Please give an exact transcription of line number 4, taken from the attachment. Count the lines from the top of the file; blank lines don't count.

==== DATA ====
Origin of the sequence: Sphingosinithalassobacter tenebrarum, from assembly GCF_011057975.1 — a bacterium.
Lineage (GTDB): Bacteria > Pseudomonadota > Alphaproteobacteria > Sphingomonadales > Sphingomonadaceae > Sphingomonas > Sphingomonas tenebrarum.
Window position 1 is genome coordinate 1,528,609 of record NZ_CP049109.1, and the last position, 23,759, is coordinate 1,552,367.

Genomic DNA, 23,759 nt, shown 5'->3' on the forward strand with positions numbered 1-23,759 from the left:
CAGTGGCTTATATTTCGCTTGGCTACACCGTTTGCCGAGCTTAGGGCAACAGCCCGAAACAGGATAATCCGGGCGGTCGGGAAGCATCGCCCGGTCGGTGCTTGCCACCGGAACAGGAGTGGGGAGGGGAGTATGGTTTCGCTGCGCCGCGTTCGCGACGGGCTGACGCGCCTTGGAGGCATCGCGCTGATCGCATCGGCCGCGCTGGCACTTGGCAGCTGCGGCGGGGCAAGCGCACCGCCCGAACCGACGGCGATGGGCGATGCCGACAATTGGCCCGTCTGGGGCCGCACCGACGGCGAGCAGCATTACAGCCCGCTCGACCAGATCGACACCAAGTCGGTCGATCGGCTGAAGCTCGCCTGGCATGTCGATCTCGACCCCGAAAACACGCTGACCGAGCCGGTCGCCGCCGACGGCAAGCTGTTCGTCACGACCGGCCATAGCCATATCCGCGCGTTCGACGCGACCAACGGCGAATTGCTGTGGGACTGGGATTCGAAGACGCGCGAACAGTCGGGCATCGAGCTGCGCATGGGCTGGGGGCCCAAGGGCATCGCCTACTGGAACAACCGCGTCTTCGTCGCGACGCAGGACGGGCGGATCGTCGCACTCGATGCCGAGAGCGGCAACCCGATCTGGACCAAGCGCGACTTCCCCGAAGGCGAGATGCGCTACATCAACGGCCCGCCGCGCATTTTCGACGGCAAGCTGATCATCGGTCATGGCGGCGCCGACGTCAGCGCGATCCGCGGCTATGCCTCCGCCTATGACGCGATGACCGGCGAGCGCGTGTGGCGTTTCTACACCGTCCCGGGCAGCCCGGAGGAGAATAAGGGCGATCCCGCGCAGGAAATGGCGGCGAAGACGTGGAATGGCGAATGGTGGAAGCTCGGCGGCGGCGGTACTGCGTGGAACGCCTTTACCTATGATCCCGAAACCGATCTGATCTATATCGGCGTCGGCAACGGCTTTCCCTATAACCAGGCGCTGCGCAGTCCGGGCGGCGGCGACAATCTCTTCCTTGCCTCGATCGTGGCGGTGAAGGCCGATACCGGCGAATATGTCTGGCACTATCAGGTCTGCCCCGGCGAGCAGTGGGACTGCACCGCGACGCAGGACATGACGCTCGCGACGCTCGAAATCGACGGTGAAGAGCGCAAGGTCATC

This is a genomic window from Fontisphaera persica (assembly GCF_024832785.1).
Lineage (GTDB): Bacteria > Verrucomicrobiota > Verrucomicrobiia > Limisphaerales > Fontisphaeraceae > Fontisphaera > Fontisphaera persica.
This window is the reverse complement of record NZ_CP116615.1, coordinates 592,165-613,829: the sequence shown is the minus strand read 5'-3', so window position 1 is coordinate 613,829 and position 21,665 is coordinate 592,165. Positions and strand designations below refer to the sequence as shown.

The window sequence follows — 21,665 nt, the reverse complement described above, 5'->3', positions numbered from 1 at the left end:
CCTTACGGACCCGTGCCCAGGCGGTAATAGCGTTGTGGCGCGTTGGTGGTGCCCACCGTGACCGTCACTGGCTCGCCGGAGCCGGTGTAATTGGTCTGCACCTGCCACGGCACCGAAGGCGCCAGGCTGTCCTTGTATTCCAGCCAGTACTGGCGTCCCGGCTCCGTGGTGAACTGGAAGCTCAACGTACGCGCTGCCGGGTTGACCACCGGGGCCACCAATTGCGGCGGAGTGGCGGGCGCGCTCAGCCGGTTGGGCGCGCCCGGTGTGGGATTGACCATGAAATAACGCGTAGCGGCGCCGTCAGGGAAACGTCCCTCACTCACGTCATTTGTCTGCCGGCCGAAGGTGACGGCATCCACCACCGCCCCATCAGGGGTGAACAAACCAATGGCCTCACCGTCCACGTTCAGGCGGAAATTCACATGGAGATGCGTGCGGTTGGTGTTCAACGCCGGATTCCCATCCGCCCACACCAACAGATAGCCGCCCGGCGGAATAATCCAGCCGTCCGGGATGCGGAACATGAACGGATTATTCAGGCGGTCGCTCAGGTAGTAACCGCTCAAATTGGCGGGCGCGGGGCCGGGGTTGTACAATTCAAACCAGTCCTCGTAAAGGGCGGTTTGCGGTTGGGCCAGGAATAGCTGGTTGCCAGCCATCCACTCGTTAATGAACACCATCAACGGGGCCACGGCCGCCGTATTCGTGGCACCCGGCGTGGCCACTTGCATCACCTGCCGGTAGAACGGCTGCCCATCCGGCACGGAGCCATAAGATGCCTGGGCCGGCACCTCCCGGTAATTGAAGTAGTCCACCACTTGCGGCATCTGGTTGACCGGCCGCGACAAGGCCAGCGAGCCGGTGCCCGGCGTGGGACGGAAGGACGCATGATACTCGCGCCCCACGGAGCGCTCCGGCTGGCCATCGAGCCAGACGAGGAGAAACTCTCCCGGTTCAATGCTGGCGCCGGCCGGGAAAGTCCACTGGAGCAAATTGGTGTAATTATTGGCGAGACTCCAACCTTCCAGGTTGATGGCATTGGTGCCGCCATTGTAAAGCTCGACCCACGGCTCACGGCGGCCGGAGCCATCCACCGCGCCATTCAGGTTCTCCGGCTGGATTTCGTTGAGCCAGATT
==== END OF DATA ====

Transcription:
Genomic DNA, 23,759 nt, shown 5'->3' on the forward strand with positions numbered 1-23,759 from the left: